yesterday, "Farewell to the Chief: Our Columnists Assess Obama's Presidency," in which a number of its contributors remarked "on things they will miss, others they will not, and moments that have left a mark no matter what you think of him or his administration."
Of these, Megan McArdle's is predictably smart alecky; Ramesh Ponnuru's is almost deranged (is this the same soft-spoken guy I've seen on MTP Daily?); Eli Lake brings up the "Red Line," of course, which I think was actually one of Obama's best moments (yep, you read that right; how many American lives were spared because the president changed his mind?); but Noah Smith got it just about right as far as I'm concerned: Obama was the greatest president of my lifetime.
Not only was Obama the greatest president of my lifetime, but I'd argue he was also the greatest since at least FDR. (If you want to read more of my praise of the 44th president, just scroll through the posts of this blog, which I began shortly before he was elected in 2008.)
But, as great as I think he was, President Obama was not without his faults. I'd say a couple of them are just personal pet peeves of mine while the third was probably his one true shortcoming as Chief Executive.
The first two (and I've written about all these before; I'm just too lazy right now to find them and provide the links) are:
1) The Obamas didn't send their daughters to public schools; and
2) He chose to carve out land from a public park for his presidential library when there was plenty of open space on the South Side and also chose a New York (!) couple as architects instead of someone right here in Chicago. (It's not like we don't have a distinguished architectural tradition in this town.)
Petty? Yeah, whatever. I said they were personal pet peeves.
But number three is real. And it's that President Obama badly underestimated (or overestimated, depending on how you look at it) the Republicans, in at least his first term. Obama and his wife have to be considered the classiest couple that has ever occupied the White House. (Maybe, just like Jackie Robinson, the first black couple had to be.) He is a gentleman, through and through, and she is a lady. No doubt about it. As human beings, they are just about as admirable in every way as you can get. Full stop.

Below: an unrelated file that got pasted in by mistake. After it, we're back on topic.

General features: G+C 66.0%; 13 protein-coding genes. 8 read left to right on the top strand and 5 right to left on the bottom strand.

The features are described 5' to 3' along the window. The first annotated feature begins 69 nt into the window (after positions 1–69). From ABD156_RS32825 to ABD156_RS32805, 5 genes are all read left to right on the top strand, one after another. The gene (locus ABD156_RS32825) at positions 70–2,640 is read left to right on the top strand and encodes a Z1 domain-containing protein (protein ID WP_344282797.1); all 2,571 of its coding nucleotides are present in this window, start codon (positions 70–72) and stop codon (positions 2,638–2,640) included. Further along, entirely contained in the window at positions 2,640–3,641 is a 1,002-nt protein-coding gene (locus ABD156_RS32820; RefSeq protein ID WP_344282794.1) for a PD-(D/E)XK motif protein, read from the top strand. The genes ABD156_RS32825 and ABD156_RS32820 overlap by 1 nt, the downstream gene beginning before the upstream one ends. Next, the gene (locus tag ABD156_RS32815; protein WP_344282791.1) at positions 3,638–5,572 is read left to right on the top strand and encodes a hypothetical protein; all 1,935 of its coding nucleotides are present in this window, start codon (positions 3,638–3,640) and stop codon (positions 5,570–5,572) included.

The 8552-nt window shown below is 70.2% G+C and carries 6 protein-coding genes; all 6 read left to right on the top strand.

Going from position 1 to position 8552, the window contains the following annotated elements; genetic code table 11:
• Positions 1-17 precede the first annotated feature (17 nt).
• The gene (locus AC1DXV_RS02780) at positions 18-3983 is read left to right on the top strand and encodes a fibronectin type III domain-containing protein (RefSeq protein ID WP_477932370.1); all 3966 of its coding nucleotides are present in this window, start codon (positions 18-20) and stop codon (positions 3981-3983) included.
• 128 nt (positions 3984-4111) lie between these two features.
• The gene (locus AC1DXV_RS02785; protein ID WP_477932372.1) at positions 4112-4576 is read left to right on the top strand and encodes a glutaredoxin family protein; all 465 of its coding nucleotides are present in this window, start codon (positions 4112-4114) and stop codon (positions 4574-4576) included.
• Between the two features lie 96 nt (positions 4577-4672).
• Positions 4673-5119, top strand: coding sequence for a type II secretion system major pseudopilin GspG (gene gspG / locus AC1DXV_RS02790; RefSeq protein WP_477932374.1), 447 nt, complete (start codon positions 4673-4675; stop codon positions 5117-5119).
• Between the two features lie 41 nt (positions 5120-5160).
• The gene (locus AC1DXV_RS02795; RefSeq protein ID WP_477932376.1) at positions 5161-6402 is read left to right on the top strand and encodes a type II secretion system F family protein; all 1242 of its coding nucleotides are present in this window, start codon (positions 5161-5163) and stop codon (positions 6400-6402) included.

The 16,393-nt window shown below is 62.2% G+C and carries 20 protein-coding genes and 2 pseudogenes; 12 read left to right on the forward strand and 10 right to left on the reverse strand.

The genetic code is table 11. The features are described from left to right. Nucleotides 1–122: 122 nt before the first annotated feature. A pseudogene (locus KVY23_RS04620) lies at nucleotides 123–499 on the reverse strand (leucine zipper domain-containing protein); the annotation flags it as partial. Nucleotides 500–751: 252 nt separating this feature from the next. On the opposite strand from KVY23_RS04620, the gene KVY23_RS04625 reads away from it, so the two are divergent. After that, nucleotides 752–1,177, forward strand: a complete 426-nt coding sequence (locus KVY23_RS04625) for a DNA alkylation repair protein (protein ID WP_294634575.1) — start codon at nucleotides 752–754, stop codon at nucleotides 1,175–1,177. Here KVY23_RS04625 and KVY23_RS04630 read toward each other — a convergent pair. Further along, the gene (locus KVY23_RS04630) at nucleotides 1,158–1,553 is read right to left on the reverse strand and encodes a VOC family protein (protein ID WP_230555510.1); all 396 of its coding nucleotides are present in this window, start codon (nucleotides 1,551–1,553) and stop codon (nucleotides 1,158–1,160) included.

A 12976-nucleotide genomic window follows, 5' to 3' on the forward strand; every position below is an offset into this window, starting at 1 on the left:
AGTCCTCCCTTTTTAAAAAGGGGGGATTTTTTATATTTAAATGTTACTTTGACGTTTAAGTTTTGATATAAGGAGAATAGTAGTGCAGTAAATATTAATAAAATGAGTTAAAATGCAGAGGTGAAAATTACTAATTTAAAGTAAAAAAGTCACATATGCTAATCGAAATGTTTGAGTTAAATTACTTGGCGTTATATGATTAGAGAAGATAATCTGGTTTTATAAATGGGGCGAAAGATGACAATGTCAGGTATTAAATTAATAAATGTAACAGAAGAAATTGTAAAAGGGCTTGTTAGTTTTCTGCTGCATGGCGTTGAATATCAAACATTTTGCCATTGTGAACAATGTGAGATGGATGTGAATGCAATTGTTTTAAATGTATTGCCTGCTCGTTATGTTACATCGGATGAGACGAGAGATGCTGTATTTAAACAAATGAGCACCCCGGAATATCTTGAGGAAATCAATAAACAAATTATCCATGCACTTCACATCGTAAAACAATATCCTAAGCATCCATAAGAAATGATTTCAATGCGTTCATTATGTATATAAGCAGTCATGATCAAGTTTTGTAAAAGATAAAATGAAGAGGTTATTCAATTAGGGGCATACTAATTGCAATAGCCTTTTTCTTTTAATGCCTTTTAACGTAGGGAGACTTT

But, unfortunately, as the first Mayor Daley once said, "Politics ain't beanbag." And it's true. Or, as Anthony Wiener put it, "Democrats tend to bring a library book to a knife fight." And that, I would say, was Obama's one big weakness: unlike FDR or LBJ (or even Hillary, who would have been extremely clear-eyed about the Republicans), he was never willing to abandon the Marquess of Queensberry rules when taking on someone like Mitch McConnell or John Boehner. In fairness, the Speaker may have been willing to cut a deal with the president but was hamstrung by his caucus. McConnell, however, was always out for Mitch McConnell, country or party be damned. (And, to be honest, the Kentucky senator has done an excellent job of managing his career.) But, unfortunately, to be an effective president means sometimes coming down from your pedestal and getting your hands a little dirty. And, although Obama will still go down in history as a great and consequential president, I can only imagine how much more effective he could have been had he not been such an exemplary man.